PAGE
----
Various novel imaging techniques and continuous refinement of conventional hardware as well as software and post-processing algorithms enrich our understanding of bone health, pushing the boundaries of imaging resolution and functional quantification. A new generation of flat panel scanners has been introduced, combining standard MDCT gantries with two-dimensional flat panel detectors allowing for fast continuous acquisitions at high spatial resolution [80, 81]. Iterative reconstruction algorithms may allow for radiation dose reduction of clinical MDCT without compromising the resolution of trabecular and cortical structures.
Quantitative ultrasound has emerged as a promising technique without ionizing radiation, and QUS-based measurements have been shown to be highly correlated with BMD: Phalangeal bone structure has been shown to influence the velocity (SoS), shape (number of peaks) and amplitude of the ultrasound signal [82, 83, 84]. QUS parameters measured are bone transmission time (BTT) and pure speed of sound (pSoS). QUS was shown to perform well in fracture risk prediction, and based on QUS measurements, subjects with and without spine and hip fractures could be differentiated [85, 86]. Ingle et al.  have demonstrated good precision over time for the follow-up monitoring of osteoporosis therapies with different drugs such as alendronate and oestradiol. Unfortunately, QUS is limited to peripheral sites (the radius, tibia, calcaneus and the phalanx are currently being studied), and the clinically most important fracture sites (spine and hip) cannot be evaluated directly .
Phase-Contrast and X-Ray Dark-Field Imaging
Recently, it has been shown that complementary conventional X-ray contrast modalities such as phase-contrast and dark-field contrast may be applied in a clinical environment [89•]. Phase-contrast imaging has been shown to be a sensitive soft tissue imaging modality. Dark-field contrast however may have great potential in bone imaging, providing additional information about the micro-morphology. Dark-field imaging is based on the physical process of scattering at features in the micrometer range. Without resolving the individual features directly, it allows drawing conclusions about the number of structures, their size and their anisotropy . In addition to plain acquisitions, tomography can also be performed .
In the recent years, progress in high-resolution bone imaging has been tremendous. CT and MRI systems are widespread in clinical practice and are therefore potentially available for bone microstructure analyses. Bone microarchitecture parameters and finite element model data derived from high-resolution CT images, MDCT data and MR images have improved the assessment of trabecular and cortical bone architecture beyond BMD measurements, allowing for more accurate diagnosis with limited radiation exposure. In addition, microstructure parameters have been shown to be more sensitive to structural changes associated with pharmacotherapy effects compared to BMD measurements alone and thus may also be more effective in monitoring treatment.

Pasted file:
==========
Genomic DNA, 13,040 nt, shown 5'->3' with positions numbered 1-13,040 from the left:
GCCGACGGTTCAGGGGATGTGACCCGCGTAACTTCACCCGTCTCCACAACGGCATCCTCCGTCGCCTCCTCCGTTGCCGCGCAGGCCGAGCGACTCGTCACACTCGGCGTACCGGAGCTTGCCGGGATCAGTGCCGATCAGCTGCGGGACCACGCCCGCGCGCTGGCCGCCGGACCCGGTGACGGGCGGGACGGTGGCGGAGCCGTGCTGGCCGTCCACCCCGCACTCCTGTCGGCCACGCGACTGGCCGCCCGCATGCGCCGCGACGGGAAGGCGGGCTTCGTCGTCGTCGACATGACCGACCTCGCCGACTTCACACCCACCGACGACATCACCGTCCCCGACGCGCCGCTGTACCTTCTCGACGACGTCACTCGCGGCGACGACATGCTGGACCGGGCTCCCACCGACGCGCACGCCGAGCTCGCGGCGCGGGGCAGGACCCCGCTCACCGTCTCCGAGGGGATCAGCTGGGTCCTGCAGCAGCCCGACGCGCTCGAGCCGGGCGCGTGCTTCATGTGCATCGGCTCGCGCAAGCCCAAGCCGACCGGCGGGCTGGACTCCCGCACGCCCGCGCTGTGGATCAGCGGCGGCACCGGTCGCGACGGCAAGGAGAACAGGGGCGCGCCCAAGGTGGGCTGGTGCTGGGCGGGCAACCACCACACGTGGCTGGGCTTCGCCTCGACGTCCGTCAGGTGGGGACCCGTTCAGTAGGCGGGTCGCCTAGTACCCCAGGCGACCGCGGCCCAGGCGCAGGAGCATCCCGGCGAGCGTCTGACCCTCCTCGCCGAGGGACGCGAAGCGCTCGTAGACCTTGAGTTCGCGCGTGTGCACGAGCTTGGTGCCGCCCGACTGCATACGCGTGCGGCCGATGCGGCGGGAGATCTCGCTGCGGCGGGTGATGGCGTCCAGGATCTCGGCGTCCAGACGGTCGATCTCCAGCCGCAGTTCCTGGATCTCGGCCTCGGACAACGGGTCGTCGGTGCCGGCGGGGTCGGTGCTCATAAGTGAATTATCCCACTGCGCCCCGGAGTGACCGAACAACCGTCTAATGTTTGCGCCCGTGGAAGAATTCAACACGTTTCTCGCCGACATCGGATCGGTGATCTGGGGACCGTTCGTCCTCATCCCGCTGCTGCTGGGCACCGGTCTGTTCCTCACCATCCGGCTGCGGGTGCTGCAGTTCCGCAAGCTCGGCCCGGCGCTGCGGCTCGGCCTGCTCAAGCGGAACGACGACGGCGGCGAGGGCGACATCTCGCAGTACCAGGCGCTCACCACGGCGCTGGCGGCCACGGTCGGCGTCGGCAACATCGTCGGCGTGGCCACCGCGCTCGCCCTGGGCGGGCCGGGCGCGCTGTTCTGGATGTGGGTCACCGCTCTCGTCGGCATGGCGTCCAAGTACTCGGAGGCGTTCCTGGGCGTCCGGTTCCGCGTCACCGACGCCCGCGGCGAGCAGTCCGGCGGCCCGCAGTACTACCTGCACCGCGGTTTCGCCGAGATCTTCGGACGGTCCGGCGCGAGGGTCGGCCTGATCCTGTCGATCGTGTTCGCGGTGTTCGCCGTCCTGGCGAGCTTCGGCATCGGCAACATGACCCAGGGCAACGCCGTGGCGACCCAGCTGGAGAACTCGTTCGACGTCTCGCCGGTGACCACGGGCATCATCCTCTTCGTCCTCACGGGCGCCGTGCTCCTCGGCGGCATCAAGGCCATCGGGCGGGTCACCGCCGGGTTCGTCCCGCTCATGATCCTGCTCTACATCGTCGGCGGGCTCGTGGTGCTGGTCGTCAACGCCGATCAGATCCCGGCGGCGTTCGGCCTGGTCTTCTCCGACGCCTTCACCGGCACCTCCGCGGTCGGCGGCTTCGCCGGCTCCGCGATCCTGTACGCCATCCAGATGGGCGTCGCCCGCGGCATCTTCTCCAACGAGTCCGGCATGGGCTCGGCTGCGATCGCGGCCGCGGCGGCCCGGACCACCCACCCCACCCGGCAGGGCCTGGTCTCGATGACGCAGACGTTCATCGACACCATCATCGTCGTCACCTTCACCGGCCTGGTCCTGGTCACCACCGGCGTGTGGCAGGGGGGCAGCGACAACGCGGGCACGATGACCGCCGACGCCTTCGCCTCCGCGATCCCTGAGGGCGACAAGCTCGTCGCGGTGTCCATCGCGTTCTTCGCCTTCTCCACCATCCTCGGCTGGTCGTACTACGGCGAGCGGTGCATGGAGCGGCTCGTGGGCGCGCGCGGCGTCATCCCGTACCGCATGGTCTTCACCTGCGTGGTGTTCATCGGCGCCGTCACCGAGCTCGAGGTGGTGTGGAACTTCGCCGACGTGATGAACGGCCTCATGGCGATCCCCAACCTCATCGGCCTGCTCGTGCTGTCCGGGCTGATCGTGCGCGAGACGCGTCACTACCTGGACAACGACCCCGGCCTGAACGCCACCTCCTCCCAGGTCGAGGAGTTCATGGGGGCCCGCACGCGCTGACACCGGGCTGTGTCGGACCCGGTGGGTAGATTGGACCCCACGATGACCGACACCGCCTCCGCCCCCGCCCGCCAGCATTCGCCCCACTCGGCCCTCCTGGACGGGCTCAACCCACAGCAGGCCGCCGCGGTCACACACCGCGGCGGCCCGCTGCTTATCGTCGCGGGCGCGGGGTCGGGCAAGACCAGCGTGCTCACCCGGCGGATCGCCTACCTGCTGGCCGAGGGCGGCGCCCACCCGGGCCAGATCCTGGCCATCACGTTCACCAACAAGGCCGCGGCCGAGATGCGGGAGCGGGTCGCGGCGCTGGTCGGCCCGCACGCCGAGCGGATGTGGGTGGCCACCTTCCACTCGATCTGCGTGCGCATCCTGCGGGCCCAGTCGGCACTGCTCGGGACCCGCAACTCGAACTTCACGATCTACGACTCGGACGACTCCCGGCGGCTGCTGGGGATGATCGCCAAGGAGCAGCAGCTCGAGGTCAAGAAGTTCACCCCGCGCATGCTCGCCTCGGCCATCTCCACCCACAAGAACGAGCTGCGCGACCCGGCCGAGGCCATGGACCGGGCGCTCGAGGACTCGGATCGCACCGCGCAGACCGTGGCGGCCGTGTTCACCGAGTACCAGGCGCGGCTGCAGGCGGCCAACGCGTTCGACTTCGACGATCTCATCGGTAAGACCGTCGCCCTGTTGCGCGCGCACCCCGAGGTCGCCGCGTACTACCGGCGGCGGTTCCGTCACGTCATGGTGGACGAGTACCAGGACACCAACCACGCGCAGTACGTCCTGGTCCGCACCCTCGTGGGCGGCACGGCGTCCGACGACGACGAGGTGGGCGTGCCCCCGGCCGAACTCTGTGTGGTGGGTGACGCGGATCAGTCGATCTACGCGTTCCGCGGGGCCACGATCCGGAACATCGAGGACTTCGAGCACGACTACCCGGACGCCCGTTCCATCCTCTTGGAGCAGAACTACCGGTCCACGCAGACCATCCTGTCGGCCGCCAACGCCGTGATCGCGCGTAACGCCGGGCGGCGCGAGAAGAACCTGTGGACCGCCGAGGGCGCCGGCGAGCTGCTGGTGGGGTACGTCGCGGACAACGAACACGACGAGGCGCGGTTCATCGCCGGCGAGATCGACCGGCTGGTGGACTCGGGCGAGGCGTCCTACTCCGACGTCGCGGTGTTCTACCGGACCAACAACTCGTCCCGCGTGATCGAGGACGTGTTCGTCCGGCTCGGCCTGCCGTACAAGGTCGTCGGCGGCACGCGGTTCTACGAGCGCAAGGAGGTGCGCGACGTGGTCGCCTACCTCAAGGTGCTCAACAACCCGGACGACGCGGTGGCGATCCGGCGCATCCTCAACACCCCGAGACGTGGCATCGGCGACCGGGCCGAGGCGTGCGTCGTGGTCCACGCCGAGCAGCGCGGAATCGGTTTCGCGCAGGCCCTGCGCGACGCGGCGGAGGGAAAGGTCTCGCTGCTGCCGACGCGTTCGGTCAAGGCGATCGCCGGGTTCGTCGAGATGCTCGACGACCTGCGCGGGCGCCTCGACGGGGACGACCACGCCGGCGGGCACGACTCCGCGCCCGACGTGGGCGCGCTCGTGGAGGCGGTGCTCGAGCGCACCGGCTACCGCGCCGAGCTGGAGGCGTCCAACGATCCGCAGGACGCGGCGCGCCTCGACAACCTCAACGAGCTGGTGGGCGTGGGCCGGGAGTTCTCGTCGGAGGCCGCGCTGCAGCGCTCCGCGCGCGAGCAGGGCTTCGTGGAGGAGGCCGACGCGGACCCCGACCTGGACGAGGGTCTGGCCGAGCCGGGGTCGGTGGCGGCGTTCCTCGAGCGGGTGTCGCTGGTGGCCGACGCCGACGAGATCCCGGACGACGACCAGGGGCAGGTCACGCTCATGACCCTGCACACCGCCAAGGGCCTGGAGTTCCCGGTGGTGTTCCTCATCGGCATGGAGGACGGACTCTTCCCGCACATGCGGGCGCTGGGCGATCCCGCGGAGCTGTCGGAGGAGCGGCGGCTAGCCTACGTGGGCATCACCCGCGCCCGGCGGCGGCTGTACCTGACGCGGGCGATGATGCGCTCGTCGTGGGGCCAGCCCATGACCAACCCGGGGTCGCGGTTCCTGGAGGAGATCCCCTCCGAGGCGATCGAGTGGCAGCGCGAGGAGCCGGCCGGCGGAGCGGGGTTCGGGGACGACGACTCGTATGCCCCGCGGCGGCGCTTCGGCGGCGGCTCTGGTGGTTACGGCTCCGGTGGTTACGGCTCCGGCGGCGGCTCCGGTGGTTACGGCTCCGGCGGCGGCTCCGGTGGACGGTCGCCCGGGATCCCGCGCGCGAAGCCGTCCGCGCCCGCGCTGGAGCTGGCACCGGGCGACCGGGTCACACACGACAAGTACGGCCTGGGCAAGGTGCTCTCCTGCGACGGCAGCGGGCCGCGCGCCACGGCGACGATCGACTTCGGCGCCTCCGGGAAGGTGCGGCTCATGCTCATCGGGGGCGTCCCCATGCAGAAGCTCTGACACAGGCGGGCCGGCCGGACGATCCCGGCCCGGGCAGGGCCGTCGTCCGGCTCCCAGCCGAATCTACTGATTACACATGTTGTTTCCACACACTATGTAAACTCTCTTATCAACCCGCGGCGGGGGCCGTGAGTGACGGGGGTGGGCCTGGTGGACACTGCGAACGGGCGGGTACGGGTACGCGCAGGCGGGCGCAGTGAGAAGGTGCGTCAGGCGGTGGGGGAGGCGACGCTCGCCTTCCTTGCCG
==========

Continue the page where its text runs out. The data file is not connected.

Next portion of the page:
Newly developed hardware, advancements in image post-processing, MRI scanners with high field strengths of up to 7 T in combination and newly developed software such as UTE sequences create new promising possibilities in evaluating bone microstructure of both trabecular and cortical bone compartments also at more central body sites. HR-pQCT provides in vivo images with extremely high resolution from peripheral sites at short acquisition times. Novel reconstruction algorithms using iterative reconstruction may allow for reliable assessment of trabecular bone at decreased radiation dose levels with MDCT imaging, and new flat panel scanners are available.
In conclusion, high-resolution bone imaging is crucial for the investigation of bone disease and the underlying etiopathologies.
We acknowledge financial support from the Deutsche Forschungsgemeinschaft (DFG) Cluster of Excellence Munich-Centre for Advanced Photonics (MAP), the DFG Gottfried Wilhelm Leibniz program and the European Research Council (ERC, FP7, StG 240142). This work was supported in parts by grants of the Deutsche Forschungsgemeinschaft (DFG BA 4085/1-2).
Compliance with Ethics Guidelines
Conflict of Interest
Hans Liebl, Thomas Baum, Dimitrios C. Karampinos, Janina Patsch, Andreas Malecki, Florian Schaff, Elena Eggl, Ernst J. Rummeny, Franz Pfeiffer and Jan S. Bauer declare no conflicts of interest.
Human and Animal Rights and Informed Consent
This article does not contain any studies with human or animal subjects performed by any of the authors.